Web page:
“People who were successfully treated for hepatitis C with direct-acting antiviral (DAA) therapy experienced improvements in their mood and cognition, according to study results published in the Journal of Viral Hepatitis. Over time, chronic hepatitis C virus (HCV) infection can lead to severe liver disease, including cirrhosis and liver cancer. It has also been linked to neuropsychiatric problems. For example, people with cirrhosis may develop hepatic encephalopathy, wherein toxins in the blood result in impaired brain function.”
Mystery Hepatitis Disease Has Now Killed 11 Children in U.S.
“Child hepatitis cases in the United States have caused 11 deaths and dozens of hospitalizations as part of an outbreak with no known cause, new data shows. Analysis published last week by the Centers for Disease Control and Prevention (CDC) shows that there were a total of 296 cases of hepatitis with an unknown cause among U.S. children aged under 10 between October 1, 2021 and June 15 this year.”
My Choices© Update
Week Ending June 27, 2022
A Heart Healthy Diet: Food Lists, Diet Tips, and More
“Your heart is a complex organ that works continuously to provide your body with a constant supply of oxygenated blood. It’s part of the cardiovascular system, which also includes arteries, veins, and capillaries.”
Plant power: Using diet to lower cancer risk
“The choices you make at the grocery store have a bigger impact than just your dinner plans. Filling your plate with foods that are grown in the ground may be the best diet for cancer prevention.”
Too Many of Our Plates Are Missing Immune-Boosting Microbes
“What we eat affects the trillions of bacteria, fungi, viruses, and other germs that live in our digestive tract, referred to as our gut microbiome by scientists. Some of the many roles of theses microbes inside our bodies include changing how the immune system functions and influencing physical and mental health.”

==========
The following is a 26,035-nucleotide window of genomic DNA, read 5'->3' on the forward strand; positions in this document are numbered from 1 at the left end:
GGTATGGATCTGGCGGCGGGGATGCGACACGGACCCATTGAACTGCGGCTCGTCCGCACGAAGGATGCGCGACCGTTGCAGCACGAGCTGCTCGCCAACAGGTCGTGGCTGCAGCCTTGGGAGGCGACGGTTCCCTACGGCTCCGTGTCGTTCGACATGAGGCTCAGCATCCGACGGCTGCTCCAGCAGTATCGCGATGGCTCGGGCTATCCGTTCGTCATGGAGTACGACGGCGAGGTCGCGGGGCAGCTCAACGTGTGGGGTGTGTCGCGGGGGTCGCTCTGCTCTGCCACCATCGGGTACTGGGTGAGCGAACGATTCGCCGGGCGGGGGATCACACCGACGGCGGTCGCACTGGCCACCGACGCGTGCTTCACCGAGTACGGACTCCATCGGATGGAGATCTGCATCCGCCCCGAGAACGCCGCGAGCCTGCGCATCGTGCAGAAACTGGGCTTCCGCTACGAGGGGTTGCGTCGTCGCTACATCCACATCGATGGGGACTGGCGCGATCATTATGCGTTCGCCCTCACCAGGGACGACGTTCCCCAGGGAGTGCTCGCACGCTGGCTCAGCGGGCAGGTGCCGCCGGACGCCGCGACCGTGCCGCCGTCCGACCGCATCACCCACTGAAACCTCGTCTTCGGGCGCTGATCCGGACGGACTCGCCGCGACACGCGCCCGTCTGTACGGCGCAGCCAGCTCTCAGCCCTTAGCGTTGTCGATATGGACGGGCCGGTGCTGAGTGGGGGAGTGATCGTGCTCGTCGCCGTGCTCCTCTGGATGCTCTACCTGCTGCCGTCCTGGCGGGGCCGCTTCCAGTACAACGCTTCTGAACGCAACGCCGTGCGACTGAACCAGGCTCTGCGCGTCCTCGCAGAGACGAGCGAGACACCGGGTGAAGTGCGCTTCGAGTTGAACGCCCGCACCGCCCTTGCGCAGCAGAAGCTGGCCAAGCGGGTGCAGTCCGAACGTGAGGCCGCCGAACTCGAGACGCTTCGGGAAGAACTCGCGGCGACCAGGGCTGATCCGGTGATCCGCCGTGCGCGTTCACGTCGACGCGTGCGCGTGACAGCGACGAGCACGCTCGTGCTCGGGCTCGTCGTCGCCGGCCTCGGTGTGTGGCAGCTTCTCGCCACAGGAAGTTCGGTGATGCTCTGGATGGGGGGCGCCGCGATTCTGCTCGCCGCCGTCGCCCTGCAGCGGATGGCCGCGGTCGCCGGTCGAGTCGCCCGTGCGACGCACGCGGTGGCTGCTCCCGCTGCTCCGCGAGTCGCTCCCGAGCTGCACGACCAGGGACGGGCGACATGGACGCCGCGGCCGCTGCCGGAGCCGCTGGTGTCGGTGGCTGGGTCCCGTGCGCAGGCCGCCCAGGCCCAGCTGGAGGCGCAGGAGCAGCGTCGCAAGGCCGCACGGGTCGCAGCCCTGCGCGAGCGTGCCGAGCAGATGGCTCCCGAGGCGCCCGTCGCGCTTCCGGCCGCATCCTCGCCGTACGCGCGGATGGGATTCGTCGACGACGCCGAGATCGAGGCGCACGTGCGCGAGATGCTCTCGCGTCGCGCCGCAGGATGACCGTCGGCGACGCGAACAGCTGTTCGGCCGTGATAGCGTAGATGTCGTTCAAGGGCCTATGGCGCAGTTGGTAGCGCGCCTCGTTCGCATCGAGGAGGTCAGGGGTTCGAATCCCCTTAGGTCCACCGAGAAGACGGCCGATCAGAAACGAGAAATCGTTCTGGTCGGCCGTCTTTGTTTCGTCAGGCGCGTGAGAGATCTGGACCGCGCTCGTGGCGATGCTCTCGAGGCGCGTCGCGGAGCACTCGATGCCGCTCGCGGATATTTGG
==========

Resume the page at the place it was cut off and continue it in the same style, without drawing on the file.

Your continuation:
What’s the Best Time of Day to Exercise? It Depends on Your Goals
“For most of us, the “best” time of day to work out is simple: When we can. Maybe that’s before or after work. Or when the gym offers free daycare. Or when our favorite instructor teaches our favorite class. That’s why we call it a “routine.” And if the results are the same, it’s hard to imagine changing it up.”
Integrative & Lifestyle Medicine: Supportive Treatments for Cancer Patients & Families
“Integrative medicine, a blend of complementary and lifestyle medicine, is often added to a comprehensive treatment plan alongside modern medical methods of diagnosis and treatment, said Eric Secor Jr., ND, PhD, LAc, associate medical director of integrative medicine at the Hartford HealthCare Cancer Institute.”
Doctors increasingly prescribe time in nature to promote mental and physical health
“Combining greek prefix -bíos (“life”) with suffix -philía (“friendship and affinity”), German physiologist Erich Fromm first coined the term biophilia in 1973: “the passionate love of life and of all that is alive.”
Why Creating Micro-Routines Is Key To Reaching Your Maximum Wellness Potential
“When Haute Beauty expert Dr. Deepa Verma counsels her patients on overall wellness, she always emphasizes the four pillars of a healthy lifestyle: clean diet, restorative sleep, exercise, and stress reduction. To benefit our overall health and wellness, we must take these four pillars and make them habits. To do so, discipline, which is something that we do not have to think about doing because it has become engrained in the fiber of our being, is needed. Here Dr. Verma shares how she makes wellness optimization attainable both for herself and for her patients.”
How to Use New FDA Guide for Dietary Supplements